Q10: Do you think the United States is bowing to that pressure, when it says it is against independence for Taiwan?

A: China has opposed Taiwan on just about everything, including the many steps we have taken on our path from authoritarianism to democracy. Over the past decades, these steps have included lifting martial law; removing the ban on the formation of new political parties; lifting restrictions on new newspapers; holding a full-scale reelection of our parliamentary bodies; and introducing direct presidential elections. All these developments are referred to by China as moves toward "de jure independence." Whatever we do in furthering our democracy is considered by China as a step toward formal independence. In actual fact, the democratization of Taiwan is unpalatable to China as it poses a sizeable threat to its regime. Nonetheless, we have to continue on our course, whether China likes it or not. We must push forward on our road to democracy.

Over the decades, China has disregarded Taiwan's very existence and refused to acknowledge Taiwan as a sovereign independent country. Today, it continues to see Taiwan as part of the PRC, as one of its provinces or special administrative regions (SAR) like Hong Kong or Macau. China's ultimate goal is to incorporate Taiwan and turn it into another Hong Kong or Macau by imposing the "one country, two systems" model on Taiwan. But this is unacceptable to our people and there is no way we could sit and wait for our enemies to take us over. That is why we want to ensure that our voices continue to be heard by the international community, so that the world can understand how firmly we refuse to accept a "one country, two systems" formula. We do not want to become a second Hong Kong. We refuse to entertain any notion of Taiwan becoming a province of the People's Republic of China.

Q11: Commentators in Beijing have told me that there are three dangerous dates next year, the date of the presidential election, the date when the new president is inaugurated, and the day that the Olympics begins in Beijing, because they are worried that Taiwan may declare formal independence.

A: There is no need for Taiwan to declare independence because Taiwan is already a sovereign independent country. Therefore, the event they predict will not happen on any of those three dates.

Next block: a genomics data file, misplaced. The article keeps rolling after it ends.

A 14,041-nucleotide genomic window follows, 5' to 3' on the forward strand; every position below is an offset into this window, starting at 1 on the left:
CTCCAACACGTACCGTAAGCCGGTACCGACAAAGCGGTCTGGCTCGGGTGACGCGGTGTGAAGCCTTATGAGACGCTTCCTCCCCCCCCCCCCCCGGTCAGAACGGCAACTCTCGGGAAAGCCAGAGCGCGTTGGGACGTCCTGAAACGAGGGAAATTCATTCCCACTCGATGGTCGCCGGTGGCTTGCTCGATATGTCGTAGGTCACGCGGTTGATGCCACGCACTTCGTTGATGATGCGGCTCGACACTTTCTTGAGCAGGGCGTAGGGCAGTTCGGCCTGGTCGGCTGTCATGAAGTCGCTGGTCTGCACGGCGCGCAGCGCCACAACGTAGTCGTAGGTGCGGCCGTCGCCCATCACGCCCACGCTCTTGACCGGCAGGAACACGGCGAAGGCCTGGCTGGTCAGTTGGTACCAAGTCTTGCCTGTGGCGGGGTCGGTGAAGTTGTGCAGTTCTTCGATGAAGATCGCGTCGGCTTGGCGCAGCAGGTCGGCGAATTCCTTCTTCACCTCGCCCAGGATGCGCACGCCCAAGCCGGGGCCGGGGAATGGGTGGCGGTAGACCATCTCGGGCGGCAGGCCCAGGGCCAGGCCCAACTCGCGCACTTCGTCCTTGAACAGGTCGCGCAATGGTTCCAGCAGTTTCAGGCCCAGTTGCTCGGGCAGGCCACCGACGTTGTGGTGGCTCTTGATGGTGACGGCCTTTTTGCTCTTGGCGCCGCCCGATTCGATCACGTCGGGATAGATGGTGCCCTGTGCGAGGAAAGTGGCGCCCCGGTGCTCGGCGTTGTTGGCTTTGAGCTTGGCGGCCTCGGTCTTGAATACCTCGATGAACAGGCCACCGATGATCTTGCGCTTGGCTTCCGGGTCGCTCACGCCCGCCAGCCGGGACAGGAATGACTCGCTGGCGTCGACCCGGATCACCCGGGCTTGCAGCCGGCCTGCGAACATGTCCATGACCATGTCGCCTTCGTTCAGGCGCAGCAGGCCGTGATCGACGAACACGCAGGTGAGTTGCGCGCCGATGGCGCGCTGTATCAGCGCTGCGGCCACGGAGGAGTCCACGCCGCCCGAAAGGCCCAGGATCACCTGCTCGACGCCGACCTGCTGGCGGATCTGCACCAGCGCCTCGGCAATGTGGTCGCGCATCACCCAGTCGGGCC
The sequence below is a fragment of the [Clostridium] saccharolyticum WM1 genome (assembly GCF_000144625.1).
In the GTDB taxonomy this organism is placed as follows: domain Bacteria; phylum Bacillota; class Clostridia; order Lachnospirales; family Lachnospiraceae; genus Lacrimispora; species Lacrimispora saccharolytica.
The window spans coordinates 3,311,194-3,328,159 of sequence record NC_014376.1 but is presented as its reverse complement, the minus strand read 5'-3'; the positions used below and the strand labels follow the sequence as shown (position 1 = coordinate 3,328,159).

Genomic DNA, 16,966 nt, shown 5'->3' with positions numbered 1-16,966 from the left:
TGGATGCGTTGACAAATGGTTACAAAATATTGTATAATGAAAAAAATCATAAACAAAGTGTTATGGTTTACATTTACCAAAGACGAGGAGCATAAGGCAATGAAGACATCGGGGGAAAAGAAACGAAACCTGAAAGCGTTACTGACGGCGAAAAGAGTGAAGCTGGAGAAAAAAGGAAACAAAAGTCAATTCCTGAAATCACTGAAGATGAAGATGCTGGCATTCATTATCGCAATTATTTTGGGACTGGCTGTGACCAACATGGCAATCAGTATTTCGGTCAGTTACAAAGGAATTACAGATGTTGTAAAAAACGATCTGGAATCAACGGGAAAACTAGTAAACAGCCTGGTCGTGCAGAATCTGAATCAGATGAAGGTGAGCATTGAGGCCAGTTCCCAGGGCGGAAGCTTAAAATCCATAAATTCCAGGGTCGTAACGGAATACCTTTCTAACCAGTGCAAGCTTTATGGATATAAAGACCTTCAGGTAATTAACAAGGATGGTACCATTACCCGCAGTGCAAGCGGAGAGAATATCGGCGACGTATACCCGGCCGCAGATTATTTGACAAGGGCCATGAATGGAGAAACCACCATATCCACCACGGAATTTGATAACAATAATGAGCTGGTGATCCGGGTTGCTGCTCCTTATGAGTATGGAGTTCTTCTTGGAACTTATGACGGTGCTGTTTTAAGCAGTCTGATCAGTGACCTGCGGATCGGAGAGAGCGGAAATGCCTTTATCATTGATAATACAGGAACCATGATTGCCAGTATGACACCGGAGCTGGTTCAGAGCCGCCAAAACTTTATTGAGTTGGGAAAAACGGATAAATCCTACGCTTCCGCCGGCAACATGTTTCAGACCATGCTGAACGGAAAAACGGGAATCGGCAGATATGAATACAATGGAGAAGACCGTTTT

Q12: Is the reunification of Taiwan and China even more important to China, now that China is emerging as a great power, than it was maybe 10 or 15 years ago?

A: Even though China has emerged as a great power, and feels it can act belligerently and bully its neighboring countries, this does not validate its actions or attempts to invade another country or incorporate another country into its territory. The spirit of the Olympic Games is one of peace, and if China still attempts to use, or considers using, military might to invade or incorporate Taiwan, then I don't think that China is entitled to hold the Olympic Games.

I think China should ask the people of Taiwan, whether, out of their free will, they can truly accept unification with China; whether they can truly accept the fact that one day we might be incorporated into part of the PRC as one of its provinces. Does this really represent the will of our people?

I believe that the democratic principle of popular sovereignty or "sovereignty belongs to the people" is universal, and that self-determination is a basic human right.

Q13. Some people believe that in the long run, a war between the United States and China is inevitable because China's rise threatens the United States. What's your view?

A: Of course, there are numerous different views on whether or not, in the long run, there could be a war between the US and China. But what we are certain of is that such a war would not be over Taiwan.

It is worth noting here that China's military modernization and expansion and its ever-increasing military expenditure are unprecedented. China has state-of-the-art submarines; it has deployed 988 short-range tactical missiles targeted at Taiwan; and it possesses a large number of mid-range, long-range, and even intercontinental missiles, making it clear that China has other intentions than merely targeting Taiwan.

Another good example is China's firing of a missile to destroy one of its satellites. Actions such as these point to China's aim of breaking through the first island chain and gaining control of the second island chain. It is very clear that China has other targets in mind and is not only targeting Taiwan. And this is cause for great concern in the US, Japan, and other countries in the community of democracies.

Q14: You say, if there was a war between the US and China, it wouldn't be over Taiwan. But surely, the fact that the situation here is so unstable, the position of Taiwan is still so unresolved--that is the most likely trigger for a conflict.